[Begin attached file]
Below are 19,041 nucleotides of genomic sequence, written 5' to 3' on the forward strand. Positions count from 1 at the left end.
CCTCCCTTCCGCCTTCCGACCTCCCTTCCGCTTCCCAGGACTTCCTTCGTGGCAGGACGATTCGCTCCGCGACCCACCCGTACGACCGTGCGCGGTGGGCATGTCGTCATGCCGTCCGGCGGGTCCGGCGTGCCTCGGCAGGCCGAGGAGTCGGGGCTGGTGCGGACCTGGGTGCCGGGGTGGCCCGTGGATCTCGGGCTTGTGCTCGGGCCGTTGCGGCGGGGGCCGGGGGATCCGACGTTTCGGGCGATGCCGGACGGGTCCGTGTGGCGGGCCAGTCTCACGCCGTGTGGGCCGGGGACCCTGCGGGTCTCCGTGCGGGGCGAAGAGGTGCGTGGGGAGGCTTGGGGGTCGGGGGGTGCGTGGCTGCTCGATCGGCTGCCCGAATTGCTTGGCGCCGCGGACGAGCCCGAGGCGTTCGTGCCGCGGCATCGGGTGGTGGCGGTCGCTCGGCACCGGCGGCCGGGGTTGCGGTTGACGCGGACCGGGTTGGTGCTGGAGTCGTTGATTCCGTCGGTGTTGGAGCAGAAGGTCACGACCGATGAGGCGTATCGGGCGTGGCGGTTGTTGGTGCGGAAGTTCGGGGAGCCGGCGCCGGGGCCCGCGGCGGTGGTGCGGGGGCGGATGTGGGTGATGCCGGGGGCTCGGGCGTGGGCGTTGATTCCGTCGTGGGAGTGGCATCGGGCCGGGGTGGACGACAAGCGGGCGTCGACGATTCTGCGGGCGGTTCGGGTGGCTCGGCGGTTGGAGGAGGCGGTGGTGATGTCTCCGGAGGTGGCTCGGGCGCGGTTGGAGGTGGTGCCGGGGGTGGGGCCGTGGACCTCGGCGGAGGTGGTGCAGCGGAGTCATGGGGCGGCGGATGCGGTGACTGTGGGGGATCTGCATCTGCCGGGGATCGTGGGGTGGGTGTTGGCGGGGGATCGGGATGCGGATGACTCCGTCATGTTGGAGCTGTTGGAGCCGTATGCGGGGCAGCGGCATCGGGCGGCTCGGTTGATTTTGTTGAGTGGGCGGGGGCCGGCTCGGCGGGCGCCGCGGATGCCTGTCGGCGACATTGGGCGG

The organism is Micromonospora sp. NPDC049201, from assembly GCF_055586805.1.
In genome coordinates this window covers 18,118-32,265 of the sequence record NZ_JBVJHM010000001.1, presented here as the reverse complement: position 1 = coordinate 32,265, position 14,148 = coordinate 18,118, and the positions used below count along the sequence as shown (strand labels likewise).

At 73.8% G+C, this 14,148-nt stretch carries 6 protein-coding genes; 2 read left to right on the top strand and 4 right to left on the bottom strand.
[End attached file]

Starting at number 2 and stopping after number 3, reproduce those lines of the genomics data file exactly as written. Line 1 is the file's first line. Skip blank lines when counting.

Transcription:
CCTCCCTTCCGCCTTCCGACCTCCCTTCCGCTTCCCAGGACTTCCTTCGTGGCAGGACGATTCGCTCCGCGACCCACCCGTACGACCGTGCGCGGTGGGCATGTCGTCATGCCGTCCGGCGGGTCCGGCGTGCCTCGGCAGGCCGAGGAGTCGGGGCTGGTGCGGACCTGGGTGCCGGGGTGGCCCGTGGATCTCGGGCTTGTGCTCGGGCCGTTGCGGCGGGGGCCGGGGGATCCGACGTTTCGGGCGATGCCGGACGGGTCCGTGTGGCGGGCCAGTCTCACGCCGTGTGGGCCGGGGACCCTGCGGGTCTCCGTGCGGGGCGAAGAGGTGCGTGGGGAGGCTTGGGGGTCGGGGGGTGCGTGGCTGCTCGATCGGCTGCCCGAATTGCTTGGCGCCGCGGACGAGCCCGAGGCGTTCGTGCCGCGGCATCGGGTGGTGGCGGTCGCTCGGCACCGGCGGCCGGGGTTGCGGTTGACGCGGACCGGGTTGGTGCTGGAGTCGTTGATTCCGTCGGTGTTGGAGCAGAAGGTCACGACCGATGAGGCGTATCGGGCGTGGCGGTTGTTGGTGCGGAAGTTCGGGGAGCCGGCGCCGGGGCCCGCGGCGGTGGTGCGGGGGCGGATGTGGGTGATGCCGGGGGCTCGGGCGTGGGCGTTGATTCCGTCGTGGGAGTGGCATCGGGCCGGGGTGGACGACAAGCGGGCGTCGACGATTCTGCGGGCGGTTCGGGTGGCTCGGCGGTTGGAGGAGGCGGTGGTGATGTCTCCGGAGGTGGCTCGGGCGCGGTTGGAGGTGGTGCCGGGGGTGGGGCCGTGGACCTCGGCGGAGGTGGTGCAGCGGAGTCATGGGGCGGCGGATGCGGTGACTGTGGGGGATCTGCATCTGCCGGGGATCGTGGGGTGGGTGTTGGCGGGGGATCGGGATGCGGATGACTCCGTCATGTTGGAGCTGTTGGAGCCGTATGCGGGGCAGCGGCATCGGGCGGCTCGGTTGATTTTGTTGAGTGGGCGGGGGCCGGCTCGGCGGGCGCCGCGGATGCCTGTCGGCGACATTGGGCGG

The organism is Micromonospora sp. NPDC049201, from assembly GCF_055586805.1.